I am Jacob: wrestling with God

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We gathered on Monument Circle in the dripping rain, hoods pulled up over our heads, bright umbrellas popping up like daisies. There was something electric about the atmosphere, buzzing with the passion we all shared for change. You don’t go to a protest if you don’t care about change.

And so we marched. And I found myself listening to their chant, the sound of determination over and over. “Hands up! Don’t shoot!” Was repeated until it branded itself into my mind.

I find myself here, drawn to the passion, still not sure what we’re begging for, but knowing that the pressure will give one way or the other and I know where I want the rocks to land.

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I have found myself inexplicably drawn to different people from the Bible in my life. I have been David fighting his Goliath, Gideon as he doubted his worthiness, Ruth as she laid herself vulnerable before a man she trusted. I have been Peter screaming over the waves, Noah as he prepared for rain, Mary as she treasured up all these things in her heart.

But this season. This season is different.

I have always known what I believed. I have never been one to hang around with uncertainty for very long. I like to know what I want. And for the very first time in my life, the world has been grayer than I have ever known it to be and I don’t know to do. The uncertainty makes me feel shifty and conflicted.

And I think about Jacob. The leader of God’s people. Israel. The man who wrestled with God. He and I, we wrestle with what it all means, with the problem and the solution and the how do we bring change for those who feel unheard? What is the right answer here? What do I do if I’m wrong? And what do I do if we’re right?

I see people on both sides of this fight that I deeply admire. I have seen people I respect up to their ears in bias, and others so heated with the anger of injustice that they couldn’t see straight. And I knew I didn’t fall in either party. I was going to have to pave my own way.

And so I march anyway, even if I’m not sure, because people are hurting and that’s enough. That’s a good reason to support them. I can’t afford to wait until I know it all, because I know the most important thing: black lives are always going to matter.

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We marched with the people, John and Zack and I, until we turned to each other with conviction and John said: we need to go back. We need to be at our university tonight. We need to start this conversation in a place where we can see it through. And Zack and I nodded, knowing our voices were needed most where we were known the best.

And so we went back. And we showed up. And we stood, holding a banner – some of us white, some of us black – proclaiming that black life matters. And no matter what happens with each individual case, no matter who happens to be responsible in Ferguson or Staten Island, black life is always going to matter. Always.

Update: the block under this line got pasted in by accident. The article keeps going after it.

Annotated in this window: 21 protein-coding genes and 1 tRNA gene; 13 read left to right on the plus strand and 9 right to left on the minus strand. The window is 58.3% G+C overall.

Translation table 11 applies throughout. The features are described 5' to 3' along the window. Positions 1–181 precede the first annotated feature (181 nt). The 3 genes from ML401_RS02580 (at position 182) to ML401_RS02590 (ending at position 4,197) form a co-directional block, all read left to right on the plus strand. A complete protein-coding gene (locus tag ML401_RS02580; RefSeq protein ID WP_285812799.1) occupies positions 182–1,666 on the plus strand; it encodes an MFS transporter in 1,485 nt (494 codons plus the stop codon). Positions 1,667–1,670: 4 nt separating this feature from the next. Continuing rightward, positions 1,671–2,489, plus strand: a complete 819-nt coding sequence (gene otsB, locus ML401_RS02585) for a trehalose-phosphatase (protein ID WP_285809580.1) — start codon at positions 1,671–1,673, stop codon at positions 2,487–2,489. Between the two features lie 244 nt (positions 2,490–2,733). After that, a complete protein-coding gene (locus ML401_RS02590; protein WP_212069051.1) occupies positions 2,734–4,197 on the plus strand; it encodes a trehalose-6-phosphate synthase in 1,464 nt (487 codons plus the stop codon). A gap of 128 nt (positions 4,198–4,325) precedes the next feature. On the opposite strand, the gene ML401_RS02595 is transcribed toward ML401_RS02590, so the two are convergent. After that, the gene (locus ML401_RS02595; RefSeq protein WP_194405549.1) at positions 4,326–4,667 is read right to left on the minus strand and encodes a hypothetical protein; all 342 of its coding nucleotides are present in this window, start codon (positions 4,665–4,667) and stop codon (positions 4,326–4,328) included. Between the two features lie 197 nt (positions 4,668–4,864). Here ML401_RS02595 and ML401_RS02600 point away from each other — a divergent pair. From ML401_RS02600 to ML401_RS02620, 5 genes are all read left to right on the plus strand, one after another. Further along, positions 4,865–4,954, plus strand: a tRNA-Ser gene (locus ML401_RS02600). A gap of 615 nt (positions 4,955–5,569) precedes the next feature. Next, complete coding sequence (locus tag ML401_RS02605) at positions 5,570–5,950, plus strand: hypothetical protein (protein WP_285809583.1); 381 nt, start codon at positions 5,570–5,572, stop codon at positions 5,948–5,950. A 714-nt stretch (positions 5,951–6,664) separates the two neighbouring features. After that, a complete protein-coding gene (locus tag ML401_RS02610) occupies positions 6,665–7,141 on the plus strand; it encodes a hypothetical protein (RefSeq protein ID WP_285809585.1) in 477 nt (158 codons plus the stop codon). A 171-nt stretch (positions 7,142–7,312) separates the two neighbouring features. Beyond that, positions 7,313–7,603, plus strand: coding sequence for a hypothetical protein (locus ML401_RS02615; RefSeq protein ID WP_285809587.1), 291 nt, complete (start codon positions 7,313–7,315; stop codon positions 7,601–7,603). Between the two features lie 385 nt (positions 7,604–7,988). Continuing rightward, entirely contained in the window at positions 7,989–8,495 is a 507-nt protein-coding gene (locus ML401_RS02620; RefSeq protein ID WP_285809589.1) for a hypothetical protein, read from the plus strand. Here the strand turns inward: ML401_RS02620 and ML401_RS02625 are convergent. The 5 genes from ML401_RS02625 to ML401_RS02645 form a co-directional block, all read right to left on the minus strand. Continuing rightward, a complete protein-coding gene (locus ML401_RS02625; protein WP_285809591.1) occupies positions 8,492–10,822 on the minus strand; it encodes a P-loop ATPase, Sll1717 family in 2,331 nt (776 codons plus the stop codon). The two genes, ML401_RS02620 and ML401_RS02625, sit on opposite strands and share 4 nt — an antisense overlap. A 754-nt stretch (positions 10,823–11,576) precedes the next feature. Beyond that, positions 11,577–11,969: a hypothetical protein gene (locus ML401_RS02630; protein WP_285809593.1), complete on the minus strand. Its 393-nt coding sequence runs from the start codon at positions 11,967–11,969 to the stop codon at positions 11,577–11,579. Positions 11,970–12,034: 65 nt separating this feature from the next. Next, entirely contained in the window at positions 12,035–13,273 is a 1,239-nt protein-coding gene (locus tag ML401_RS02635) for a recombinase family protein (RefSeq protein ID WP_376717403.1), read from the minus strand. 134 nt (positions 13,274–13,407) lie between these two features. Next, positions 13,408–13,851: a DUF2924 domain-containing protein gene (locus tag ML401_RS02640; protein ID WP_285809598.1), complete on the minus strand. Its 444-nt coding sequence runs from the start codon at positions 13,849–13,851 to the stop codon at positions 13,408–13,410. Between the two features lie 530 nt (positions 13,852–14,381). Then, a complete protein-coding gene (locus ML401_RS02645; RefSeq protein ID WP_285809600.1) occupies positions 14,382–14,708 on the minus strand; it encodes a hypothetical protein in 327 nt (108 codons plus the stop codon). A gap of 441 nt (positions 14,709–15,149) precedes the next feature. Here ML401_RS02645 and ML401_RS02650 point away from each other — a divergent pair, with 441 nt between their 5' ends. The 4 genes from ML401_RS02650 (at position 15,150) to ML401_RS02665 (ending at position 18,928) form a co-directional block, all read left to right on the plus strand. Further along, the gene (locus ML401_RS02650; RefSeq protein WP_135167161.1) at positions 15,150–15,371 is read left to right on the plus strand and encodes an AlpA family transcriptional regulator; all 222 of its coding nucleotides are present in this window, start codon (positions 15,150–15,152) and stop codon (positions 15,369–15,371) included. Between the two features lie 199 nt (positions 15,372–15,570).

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photo cred (above): Logan Evans

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She had no choice.

NOTE: A little while ago, I wrote a post about Ruth, the Moabitess. It was such an amazing experience that I’ve decided to make a sequel. Enjoy. -H

She’s gorgeous.

I mean, it says in the Bible that “The woman was very beautiful,” but they don’t tell you HOW beautiful.

She’s stunning. Drop-dead, jaw-on-the-ground kind of stunning. She takes your breath away.

No wonder David wanted her.

Oh, Bathsheba. You are a mystery to me, shrouded in fog and the thick perfume of the palace bedroom of the most famous earthly king of all time. And that is where your dignity ends so often, doesn’t it? Your story ends in the bedroom, helping the king of Israel commit his crimes. If we’re going by the “guilty by association” rule of thumb, you are certainly not innocent.

But I suppose we forget too often how the times were then. You, young and fair and innocent and so very married, had to go to the palace at the summons of the king no matter what you wanted. You were a young woman, left by your husband to fight for a nation that has now taken what he values most. If the king summoned, you had no choice.

And Sheba dear, I wonder how it must have felt to walk into that room. Maybe you did want him, somewhere in a dark corner of your heart. Maybe you hadn’t been wanted so fiercely in a long, long time. Maybe you had never been wanted as much as the king of Israel wanted you in that moment.

Maybe you tried to run. Maybe you were suddenly shy as the handsome young king stepped towards you, pushing your hair away from your face.

Maybe if things had been different, you would have chosen him.

Or perhaps terror gripped you as he pushed the collar of your dress off your shoulders.

We’ll never know, will we?

Oh, Sheba, I am so sorry. So sorry that your crime was being beautiful and desirable. So sorry that if discovered, you would have been the one paying the price for a crime you were helpless to stop.

And I can only imagine the fear that must have gripped you when you realized there was another heart beating inside of you, a heart that was the result of a beginning that should have never begun.

But you are not left there. God is never finished until there is grace. You mothered one of the most famous kings in history, King Solomon. And you raised him and taught him to be kind and wise, and that is what he became. When you closed your eyes for the last time, you were able to end your life with a smile on your face. If that is not grace, I don’t know what is.

Let there never be doubt that God completes what he begins.